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Ransomware and HIPAA Compliance

Ransomware and HIPAA Compliance


Aug 31, 2017
Health Care

Ransomware attacks continue to escalate worldwide. In fact, an estimated 4,000 ransomware attacks occurred daily in 2016...and that was before WannaCry and Petya!

Healthcare providers and payees are not immune to this type of security incident. Consider the highly publicized incident that took Hollywood Presbyterian Medical Center offline for over a week. Or the most recent ransomware attack on the Women’s Health Care Group of PA that impacted more than 300,000 patients.

These types of incidents are painful to deal with because they impact IT availability and can be expensive to fix. Yet organizations often make the argument that because ransomware encrypts data and doesn’t exfiltrate data (including ePHI), then HIPAA data breach notification requirements are not applicable, right? Think again!

The U.S. Department of Health and Human Service (HHS) issued a Fact Sheet that addresses ransomware and HIPAA. A couple key points from this guidance include:

  • Ransomware impacting ePHI is considered a security breach under the HIPAA Security Rule. A breach under the HIPAA rules is defined as the acquisition, access, use, or disclosure of PHI in a manner not permitted under the privacy rule, which compromises the security or privacy of the PHI. According to HHS’s Office for Civil Rights (OCR), when electronic PHI is encrypted in a ransomware attack, a breach has occurred because the encryption constitutes acquisition of the PHI by an unauthorized individual and, thus, is a disclosure not permitted by the privacy rule.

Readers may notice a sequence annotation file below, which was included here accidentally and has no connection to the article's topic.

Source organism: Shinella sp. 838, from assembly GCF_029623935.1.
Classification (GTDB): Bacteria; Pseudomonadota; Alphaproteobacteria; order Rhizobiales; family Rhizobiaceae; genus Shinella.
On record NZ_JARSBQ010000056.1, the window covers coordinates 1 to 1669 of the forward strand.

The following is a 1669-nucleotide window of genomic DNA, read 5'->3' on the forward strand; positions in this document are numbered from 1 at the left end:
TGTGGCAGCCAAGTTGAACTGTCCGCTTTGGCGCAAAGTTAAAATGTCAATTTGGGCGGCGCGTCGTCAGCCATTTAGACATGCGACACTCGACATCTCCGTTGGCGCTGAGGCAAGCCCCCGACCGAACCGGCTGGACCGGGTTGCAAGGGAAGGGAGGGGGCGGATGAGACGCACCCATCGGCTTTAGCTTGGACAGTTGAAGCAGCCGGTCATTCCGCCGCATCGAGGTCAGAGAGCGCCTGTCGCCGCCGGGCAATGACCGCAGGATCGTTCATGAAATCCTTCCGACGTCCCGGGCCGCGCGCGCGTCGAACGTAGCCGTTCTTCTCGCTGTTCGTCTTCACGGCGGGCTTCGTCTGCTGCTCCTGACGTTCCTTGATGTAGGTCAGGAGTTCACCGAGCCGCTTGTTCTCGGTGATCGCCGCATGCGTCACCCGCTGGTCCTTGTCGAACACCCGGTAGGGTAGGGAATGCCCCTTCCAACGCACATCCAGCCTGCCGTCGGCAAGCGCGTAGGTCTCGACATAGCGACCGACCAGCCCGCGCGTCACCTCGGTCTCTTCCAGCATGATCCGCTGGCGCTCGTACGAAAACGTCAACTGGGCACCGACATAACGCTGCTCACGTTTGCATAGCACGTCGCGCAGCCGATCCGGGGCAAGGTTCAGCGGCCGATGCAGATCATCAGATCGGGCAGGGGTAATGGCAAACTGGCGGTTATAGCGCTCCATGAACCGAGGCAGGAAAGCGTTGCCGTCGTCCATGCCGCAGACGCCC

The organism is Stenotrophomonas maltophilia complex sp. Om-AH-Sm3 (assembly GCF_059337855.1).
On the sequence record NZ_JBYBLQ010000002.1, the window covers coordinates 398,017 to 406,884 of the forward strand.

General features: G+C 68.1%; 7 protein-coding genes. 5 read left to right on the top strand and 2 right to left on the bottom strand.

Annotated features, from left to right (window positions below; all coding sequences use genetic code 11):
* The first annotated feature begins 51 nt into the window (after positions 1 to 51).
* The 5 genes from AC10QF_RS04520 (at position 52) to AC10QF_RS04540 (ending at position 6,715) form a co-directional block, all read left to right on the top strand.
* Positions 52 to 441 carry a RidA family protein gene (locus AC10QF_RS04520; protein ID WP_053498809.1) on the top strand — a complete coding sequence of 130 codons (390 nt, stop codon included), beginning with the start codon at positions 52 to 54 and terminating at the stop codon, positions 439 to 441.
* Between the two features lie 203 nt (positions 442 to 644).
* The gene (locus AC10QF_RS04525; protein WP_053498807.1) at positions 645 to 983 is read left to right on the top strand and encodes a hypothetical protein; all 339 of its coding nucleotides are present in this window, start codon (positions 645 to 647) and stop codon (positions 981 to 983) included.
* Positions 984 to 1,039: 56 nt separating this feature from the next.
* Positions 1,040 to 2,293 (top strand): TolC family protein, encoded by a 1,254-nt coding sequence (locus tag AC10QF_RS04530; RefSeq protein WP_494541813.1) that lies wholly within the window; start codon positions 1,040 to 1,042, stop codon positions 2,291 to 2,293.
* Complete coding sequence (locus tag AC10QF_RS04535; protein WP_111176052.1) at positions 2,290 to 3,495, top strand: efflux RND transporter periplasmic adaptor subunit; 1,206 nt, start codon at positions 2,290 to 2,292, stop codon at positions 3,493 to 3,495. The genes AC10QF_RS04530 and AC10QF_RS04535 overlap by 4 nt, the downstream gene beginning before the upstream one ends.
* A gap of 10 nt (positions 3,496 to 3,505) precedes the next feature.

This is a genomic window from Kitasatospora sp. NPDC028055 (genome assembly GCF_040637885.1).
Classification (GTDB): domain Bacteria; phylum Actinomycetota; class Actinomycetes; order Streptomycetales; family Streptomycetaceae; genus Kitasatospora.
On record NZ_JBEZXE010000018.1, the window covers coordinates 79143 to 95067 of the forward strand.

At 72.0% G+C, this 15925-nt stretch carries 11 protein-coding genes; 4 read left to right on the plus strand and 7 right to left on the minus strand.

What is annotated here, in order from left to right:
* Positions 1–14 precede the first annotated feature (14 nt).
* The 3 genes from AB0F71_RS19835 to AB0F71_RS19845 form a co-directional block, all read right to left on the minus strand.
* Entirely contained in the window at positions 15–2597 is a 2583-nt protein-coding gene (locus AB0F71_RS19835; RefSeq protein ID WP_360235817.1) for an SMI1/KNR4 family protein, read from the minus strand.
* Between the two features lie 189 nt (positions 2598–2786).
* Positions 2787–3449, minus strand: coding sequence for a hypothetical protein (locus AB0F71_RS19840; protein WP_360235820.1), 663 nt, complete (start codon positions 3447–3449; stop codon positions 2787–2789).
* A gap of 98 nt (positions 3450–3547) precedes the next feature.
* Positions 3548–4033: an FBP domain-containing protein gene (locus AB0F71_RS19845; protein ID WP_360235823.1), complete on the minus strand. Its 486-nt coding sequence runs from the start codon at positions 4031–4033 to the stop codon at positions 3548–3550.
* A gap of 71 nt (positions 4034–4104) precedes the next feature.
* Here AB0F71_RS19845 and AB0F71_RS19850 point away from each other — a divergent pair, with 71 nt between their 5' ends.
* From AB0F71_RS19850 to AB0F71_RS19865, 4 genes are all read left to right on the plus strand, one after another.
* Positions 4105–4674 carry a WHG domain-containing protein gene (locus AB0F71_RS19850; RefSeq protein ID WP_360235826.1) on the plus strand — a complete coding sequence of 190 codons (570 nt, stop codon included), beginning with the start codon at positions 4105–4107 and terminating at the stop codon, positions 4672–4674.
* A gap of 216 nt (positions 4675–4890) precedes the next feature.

• Breach notification is required unless a covered entity or business associate can demonstrate that this is a low probability that PHI has been compromised. Section 7 of the fact sheet outlines the factors that may demonstrate a “low probability.” The important takeaway is that organizations should include ransomware within its incident response planning and training process. Tabletop exercises to walk through response procedures are an excellent way to prepare.

In addition to the HIPAA implications of a breach, organizations should look at ways to prevent ransomware incidents from occurring, and know what to do if an incident happens to mitigate the damage. Refer to Wipfi’s article on ransomware for prevention measures and response tips.

Author(s)

Jeff Olejnik
Jeff Olejnik
Director, Risk Advisory Services
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